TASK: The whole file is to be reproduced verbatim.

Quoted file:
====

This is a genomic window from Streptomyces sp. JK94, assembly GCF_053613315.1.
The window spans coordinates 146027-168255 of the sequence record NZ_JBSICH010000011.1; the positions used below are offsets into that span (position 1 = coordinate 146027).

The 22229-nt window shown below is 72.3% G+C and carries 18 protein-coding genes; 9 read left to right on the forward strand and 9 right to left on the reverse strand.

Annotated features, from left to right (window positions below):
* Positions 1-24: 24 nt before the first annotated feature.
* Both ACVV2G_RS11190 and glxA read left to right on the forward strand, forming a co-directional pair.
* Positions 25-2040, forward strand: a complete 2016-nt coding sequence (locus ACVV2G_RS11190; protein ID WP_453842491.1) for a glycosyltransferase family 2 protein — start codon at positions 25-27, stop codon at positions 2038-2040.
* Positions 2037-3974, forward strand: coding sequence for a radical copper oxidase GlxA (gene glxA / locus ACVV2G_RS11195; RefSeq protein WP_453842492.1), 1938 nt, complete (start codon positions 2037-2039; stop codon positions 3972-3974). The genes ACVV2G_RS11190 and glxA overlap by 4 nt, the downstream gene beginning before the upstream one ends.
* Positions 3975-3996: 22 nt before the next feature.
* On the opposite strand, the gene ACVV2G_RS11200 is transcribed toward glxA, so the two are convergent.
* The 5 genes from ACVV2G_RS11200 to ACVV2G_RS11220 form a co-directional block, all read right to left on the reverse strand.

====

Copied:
This is a genomic window from Streptomyces sp. JK94, assembly GCF_053613315.1.
The window spans coordinates 146027-168255 of the sequence record NZ_JBSICH010000011.1; the positions used below are offsets into that span (position 1 = coordinate 146027).

The 22229-nt window shown below is 72.3% G+C and carries 18 protein-coding genes; 9 read left to right on the forward strand and 9 right to left on the reverse strand.

Annotated features, from left to right (window positions below):
* Positions 1-24: 24 nt before the first annotated feature.
* Both ACVV2G_RS11190 and glxA read left to right on the forward strand, forming a co-directional pair.
* Positions 25-2040, forward strand: a complete 2016-nt coding sequence (locus ACVV2G_RS11190; protein ID WP_453842491.1) for a glycosyltransferase family 2 protein — start codon at positions 25-27, stop codon at positions 2038-2040.
* Positions 2037-3974, forward strand: coding sequence for a radical copper oxidase GlxA (gene glxA / locus ACVV2G_RS11195; RefSeq protein WP_453842492.1), 1938 nt, complete (start codon positions 2037-2039; stop codon positions 3972-3974). The genes ACVV2G_RS11190 and glxA overlap by 4 nt, the downstream gene beginning before the upstream one ends.
* Positions 3975-3996: 22 nt before the next feature.
* On the opposite strand, the gene ACVV2G_RS11200 is transcribed toward glxA, so the two are convergent.
* The 5 genes from ACVV2G_RS11200 to ACVV2G_RS11220 form a co-directional block, all read right to left on the reverse strand.